I stand by my statement of yesterday; White is not a racist. But
she is an opportunist. And as an opportunist she is prepared to use
racial epithets against her colleagues and to deflect the blame for
her behaviour to her daughter. Her beautiful black daughter, as she
On Thursday evening, she made a brief appearance in the Grand
Theatre’s fundraising play, The 39 Steps. Her part was a small one,
a political party functionary who was to introduce a campaigning
politician. The emcee for the event announced, as part of the play,
that White's character would say “a few choice words”. A ripple of laughter ran
through the audience.
That was following her late afternoon press conference at which
she had made yet another apology. With her she had an entourage of
black males, one of whom announced that “Sandy” would read her
statement but all questions would be directed to him.
He was Deeq Abdi, executive director of the African Community
Council and chair of the London Multicultural Community Association,
who has often come before city council to seek funds for various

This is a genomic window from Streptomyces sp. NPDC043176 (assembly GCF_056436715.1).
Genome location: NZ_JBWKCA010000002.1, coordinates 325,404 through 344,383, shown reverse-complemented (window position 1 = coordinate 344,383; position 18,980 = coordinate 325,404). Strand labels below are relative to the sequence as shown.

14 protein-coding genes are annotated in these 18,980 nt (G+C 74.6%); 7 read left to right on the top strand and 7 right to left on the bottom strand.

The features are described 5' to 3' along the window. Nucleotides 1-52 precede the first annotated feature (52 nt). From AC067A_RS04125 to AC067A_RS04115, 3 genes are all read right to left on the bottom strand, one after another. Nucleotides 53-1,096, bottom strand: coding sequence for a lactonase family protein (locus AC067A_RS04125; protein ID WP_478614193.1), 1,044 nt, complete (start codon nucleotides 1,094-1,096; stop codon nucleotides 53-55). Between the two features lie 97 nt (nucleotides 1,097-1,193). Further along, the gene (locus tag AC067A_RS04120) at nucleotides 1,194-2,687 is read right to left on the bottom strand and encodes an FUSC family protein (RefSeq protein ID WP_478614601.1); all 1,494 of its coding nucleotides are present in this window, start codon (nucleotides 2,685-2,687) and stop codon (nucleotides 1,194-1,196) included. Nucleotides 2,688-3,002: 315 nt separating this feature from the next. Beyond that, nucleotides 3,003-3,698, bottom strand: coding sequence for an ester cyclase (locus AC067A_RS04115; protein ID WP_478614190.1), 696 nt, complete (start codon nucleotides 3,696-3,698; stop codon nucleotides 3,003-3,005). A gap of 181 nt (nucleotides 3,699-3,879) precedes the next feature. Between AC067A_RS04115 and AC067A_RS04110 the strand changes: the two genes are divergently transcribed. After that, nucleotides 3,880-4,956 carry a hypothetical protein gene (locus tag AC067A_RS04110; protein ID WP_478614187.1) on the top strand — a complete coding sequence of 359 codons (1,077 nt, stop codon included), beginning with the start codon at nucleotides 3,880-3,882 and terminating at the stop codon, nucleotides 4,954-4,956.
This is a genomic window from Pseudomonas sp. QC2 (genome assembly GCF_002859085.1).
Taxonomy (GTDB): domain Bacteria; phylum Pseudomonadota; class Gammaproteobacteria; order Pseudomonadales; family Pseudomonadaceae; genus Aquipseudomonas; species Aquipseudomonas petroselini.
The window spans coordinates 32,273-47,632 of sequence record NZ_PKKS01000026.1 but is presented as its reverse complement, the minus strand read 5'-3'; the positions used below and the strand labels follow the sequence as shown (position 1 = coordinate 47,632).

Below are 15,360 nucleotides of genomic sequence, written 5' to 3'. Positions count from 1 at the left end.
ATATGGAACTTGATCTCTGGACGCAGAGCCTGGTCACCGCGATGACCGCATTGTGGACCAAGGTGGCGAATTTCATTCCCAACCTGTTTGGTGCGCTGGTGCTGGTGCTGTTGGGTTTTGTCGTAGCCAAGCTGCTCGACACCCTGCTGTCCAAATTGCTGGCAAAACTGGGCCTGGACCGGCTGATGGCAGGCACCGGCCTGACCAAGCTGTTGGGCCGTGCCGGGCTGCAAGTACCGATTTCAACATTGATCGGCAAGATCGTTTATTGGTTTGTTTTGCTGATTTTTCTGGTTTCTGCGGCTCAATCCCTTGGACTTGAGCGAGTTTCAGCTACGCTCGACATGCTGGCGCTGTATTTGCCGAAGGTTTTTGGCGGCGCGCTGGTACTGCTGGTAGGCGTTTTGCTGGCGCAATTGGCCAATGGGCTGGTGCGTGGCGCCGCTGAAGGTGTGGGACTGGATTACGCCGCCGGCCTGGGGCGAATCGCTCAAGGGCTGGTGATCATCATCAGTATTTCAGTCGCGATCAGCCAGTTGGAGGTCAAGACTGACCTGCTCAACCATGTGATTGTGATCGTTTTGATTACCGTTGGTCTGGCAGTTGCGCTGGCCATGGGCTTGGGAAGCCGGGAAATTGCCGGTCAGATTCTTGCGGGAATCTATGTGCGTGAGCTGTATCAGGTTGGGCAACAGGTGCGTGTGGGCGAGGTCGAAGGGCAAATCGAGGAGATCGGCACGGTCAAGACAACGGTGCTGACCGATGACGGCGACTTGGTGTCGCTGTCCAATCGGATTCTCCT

social enterprises—a homework club, a multicultural economic
council, an immigrant incubation centre. For the last of these,
Abdi managed to obtain a $25,000 Trillium grant for a feasibility
study but still turned up at city hall to ask for “matching funds”
to complete the feasibility study. At the final budget meeting, White
did her level best to get that for him but suggested that the money
could be earmarked for a “business plan” once the
feasibility study is completed. That request, which received strong support from the mayor, was referred back to
And now, here was Abdi, acting as White’s press agent and
White began to read her prepared statement.
“First, let me apologize for the inappropriate use of a word at
a recent council meeting that is considered to be derogatory and the
misunderstanding that it has created. For that I am truly sorry.”
“Not acceptable,” someone yelled. White glared in his
But he was right. “Inappropriate use”? Is the N-word ever
appropriate? “Considered” to be derogatory? “Misunderstanding”?
That’s an apology?
Still, if she had stopped at that point, perhaps no harm would